Northwest Warren County landowners along levee to pay more|[07/22/07]

Published 12:00 am Sunday, July 22, 2007

Two rule changes on the federal level are likely to affect current and future landowners in northwest Warren County.

One, adopted by the U.S. Army Corps of Engineers inspired by levee failures in New Orleans during Hurricane Katrina, is responsible for hikes in property taxes levied by the Greenville-based Mississippi Levee Commission, its chief engineer Peter Nimrod said.

Approved unanimously July 9 by the seven-member board of Mississippi Levee Commissioners, ad valorem taxes will rise by .21 of a mill on tax bills in Warren County, affecting the 500 or so property owners in levee-protected areas in the Eagle Lake Community.

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It translates into a jump of $2.10 on a tax bill for a property valued at $100,000.

&#8220It’s our first increase in 10 years,” Nimrod said, adding increases in cost of living, fuel, utilities and more have had its effect in recent years.

However, the millage hike reflects a new requirement that trees and brush growing 15 feet on each side of the levee be cleared during the enlargement project.

&#8220We’re having to hire new people and equipment,” Nimrod said.

Failure of levees and flood control structures in the hours after Katrina hit Aug. 29, 2005, resulted in about 80 percent of the Crescent City being inundated with storm surge from the Gulf of Mexico and from Lake Pontchartrain.

Nimrod said the rules still apply, despite how well the Mississippi River levees performed in south Louisiana.

&#8220It held. No problems at all,” he said.

Following Katrina, trees growing close to levees were noted by the Corps to be part of the problem when levees across New Orleans were breached.

Root systems from trees and brush provide avenues for water to seep through, affecting the stability of the levee itself, Corps project manager Michael Stout told New Orleans City Business magazine in March.

Removal of trees and fences along private property along the London Avenue Canal in eastern New Orleans began this spring.

However, project managers there said at the beginning of the operation that obstructions on the levee or within 6 feet of the levee’s toe will be removed, in accordance with Louisiana law.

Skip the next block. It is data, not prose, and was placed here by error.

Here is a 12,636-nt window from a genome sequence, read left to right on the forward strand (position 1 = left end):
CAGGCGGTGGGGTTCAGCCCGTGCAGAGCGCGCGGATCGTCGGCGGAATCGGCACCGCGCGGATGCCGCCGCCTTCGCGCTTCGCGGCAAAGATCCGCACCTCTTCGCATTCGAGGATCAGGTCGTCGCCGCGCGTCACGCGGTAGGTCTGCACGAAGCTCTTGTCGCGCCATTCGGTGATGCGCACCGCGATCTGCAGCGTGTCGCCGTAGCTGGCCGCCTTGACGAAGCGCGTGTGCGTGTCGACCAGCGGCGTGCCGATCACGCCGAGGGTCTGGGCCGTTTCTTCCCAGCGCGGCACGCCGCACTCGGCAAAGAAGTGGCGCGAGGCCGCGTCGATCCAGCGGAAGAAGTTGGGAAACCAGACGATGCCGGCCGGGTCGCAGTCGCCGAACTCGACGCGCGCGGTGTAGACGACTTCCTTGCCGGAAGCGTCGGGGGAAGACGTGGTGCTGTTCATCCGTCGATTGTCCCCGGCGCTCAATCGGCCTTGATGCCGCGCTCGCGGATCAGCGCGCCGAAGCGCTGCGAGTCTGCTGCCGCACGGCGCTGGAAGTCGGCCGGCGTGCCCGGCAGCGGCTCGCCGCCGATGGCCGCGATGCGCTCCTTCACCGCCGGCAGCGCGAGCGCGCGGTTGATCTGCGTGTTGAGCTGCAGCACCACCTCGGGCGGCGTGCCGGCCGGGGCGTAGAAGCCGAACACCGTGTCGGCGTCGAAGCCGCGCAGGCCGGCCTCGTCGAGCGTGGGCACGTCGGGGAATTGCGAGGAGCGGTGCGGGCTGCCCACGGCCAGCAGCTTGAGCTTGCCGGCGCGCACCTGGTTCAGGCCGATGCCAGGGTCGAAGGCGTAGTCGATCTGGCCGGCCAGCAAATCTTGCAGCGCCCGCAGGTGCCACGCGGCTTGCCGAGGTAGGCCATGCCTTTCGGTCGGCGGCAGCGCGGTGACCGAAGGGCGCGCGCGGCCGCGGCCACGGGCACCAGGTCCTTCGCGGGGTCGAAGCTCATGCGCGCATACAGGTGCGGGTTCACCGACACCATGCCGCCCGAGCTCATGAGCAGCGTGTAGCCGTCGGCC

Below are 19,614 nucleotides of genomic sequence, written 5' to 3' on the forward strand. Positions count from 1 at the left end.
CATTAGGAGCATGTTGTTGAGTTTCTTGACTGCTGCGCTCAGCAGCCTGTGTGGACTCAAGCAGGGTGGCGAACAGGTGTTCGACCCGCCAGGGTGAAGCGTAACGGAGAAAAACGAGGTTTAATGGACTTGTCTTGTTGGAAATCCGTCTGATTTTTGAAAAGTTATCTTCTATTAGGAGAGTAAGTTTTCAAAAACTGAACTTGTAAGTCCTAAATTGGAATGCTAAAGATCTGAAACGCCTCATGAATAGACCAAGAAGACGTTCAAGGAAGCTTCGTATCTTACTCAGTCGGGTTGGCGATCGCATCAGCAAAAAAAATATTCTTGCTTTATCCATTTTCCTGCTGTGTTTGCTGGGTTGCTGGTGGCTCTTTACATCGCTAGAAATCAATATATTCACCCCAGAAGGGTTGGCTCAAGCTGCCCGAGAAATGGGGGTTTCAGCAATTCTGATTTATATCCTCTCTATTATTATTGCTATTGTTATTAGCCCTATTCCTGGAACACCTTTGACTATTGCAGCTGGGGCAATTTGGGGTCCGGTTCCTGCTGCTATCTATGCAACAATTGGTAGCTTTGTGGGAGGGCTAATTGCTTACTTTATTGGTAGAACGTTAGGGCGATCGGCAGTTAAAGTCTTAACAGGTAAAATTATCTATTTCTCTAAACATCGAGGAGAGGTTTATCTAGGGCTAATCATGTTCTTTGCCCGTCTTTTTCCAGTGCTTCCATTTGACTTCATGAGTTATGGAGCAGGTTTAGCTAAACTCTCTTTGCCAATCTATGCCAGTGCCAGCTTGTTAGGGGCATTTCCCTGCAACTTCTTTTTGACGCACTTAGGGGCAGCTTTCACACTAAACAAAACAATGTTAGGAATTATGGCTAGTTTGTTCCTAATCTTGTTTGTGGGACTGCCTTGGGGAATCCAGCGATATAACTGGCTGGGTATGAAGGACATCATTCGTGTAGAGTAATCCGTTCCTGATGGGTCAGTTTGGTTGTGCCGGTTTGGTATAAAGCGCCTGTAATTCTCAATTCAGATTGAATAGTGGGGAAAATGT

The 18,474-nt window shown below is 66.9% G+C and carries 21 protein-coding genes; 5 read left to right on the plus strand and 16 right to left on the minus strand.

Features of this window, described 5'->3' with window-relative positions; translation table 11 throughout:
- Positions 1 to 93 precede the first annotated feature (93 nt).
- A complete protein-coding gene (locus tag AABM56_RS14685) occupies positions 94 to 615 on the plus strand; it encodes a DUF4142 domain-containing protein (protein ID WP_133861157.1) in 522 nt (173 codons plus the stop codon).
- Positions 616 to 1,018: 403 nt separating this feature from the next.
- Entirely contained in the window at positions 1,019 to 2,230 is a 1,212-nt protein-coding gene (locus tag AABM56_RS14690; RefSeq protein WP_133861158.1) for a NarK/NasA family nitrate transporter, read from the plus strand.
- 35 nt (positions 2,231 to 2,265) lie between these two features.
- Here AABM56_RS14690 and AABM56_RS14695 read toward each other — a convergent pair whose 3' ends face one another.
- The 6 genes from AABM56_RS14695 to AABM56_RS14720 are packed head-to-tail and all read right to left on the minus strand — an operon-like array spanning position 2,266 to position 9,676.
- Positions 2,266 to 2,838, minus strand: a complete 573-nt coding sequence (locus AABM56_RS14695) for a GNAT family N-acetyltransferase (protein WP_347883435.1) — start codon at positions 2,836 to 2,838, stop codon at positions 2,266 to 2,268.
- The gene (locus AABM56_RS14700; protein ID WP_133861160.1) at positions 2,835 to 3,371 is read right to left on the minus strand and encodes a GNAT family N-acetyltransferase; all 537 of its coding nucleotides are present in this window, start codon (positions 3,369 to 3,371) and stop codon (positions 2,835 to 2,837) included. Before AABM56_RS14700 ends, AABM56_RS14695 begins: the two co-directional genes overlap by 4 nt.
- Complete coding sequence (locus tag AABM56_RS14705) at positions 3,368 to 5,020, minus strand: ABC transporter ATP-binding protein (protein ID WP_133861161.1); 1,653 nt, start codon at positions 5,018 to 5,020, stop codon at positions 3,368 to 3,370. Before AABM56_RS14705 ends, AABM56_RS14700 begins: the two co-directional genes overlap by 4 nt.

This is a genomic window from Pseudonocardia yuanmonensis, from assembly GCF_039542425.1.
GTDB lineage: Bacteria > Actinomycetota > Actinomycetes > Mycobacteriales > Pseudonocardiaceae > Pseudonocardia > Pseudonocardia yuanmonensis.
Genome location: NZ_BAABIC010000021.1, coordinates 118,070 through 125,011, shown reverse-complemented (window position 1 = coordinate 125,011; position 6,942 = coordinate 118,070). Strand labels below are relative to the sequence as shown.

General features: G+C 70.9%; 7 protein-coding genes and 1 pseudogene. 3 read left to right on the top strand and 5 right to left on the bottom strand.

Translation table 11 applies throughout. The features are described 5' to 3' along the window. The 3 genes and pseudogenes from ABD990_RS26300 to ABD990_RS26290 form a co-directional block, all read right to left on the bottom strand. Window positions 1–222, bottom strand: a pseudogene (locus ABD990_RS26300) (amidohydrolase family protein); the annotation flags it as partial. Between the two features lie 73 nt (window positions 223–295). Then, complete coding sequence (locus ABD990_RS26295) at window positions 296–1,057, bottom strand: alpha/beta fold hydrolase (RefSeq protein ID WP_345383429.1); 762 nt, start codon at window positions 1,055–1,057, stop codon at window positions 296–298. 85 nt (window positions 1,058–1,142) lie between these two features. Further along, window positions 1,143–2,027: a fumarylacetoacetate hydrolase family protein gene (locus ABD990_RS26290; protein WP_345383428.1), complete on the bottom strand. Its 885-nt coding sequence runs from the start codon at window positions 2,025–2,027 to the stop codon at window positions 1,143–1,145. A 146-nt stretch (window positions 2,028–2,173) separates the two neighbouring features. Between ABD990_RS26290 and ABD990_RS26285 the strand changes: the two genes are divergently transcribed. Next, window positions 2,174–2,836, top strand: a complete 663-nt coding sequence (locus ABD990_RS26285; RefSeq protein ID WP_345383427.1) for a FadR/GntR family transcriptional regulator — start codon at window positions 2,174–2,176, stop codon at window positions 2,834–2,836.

The other involves upcoming flood maps adopted by the Federal Emergency Management Agency.

Maps for counties along accredited levee systems in the state, including the Mississippi River levee system and expected to be released by FEMA by 2010, will come with a disclaimer describing the area as an added flood risk.

It states: &#8220Warning: This area is shown as being protected from the 1-percent-annual-chance flood hazard by levee, dike or other structure. Overtopping or failure of this structure is possible, which could result in destructive flood elevations and high-velocity floodwaters. There is a chance that large floods will occur that are greater than the level of protection provided by this levee. Communities should issue evacuation plans and encourage property owners behind these structures to purchase flood insurance even if the structure is currently shown as providing protection for the 1-percent-annual-chance flood.”

In May, officials with the Clarksdale-based Yazoo-Mississippi Delta Levee Board voiced its plans to file an appeal against the warnings, citing its possible effect on economic development in the Delta.

Floodplain specialists with the Mississippi Emergency Management Agency have sought to distinguish between maps with the new language and those without, MEMA spokesman Ashley Roth said.

&#8220It will be on the maps which have an accredited levee depicted on them and are in the shaded X zone,” Roth said, referring to areas considered moderate flood risks.

The Mississippi Flood Map Modernization Initiative began in 2003 as part of a larger effort by FEMA to update flood maps nationwide. MEMA is partnering with the Mississippi Department of Environmental Quality on the initiative, which seeks to implement digital flood maps for all 82 of the state’s counties.

Each county follows a seven-step process to adopting an updated flood map. As of this month, Warren County was one of three in the state in the &#8220review” phase, or the fifth step, along with Tunica and Pearl River counties.

Forty-one counties remain in the initial scheduling phase, with Rankin County the lone county to have its map already adopted.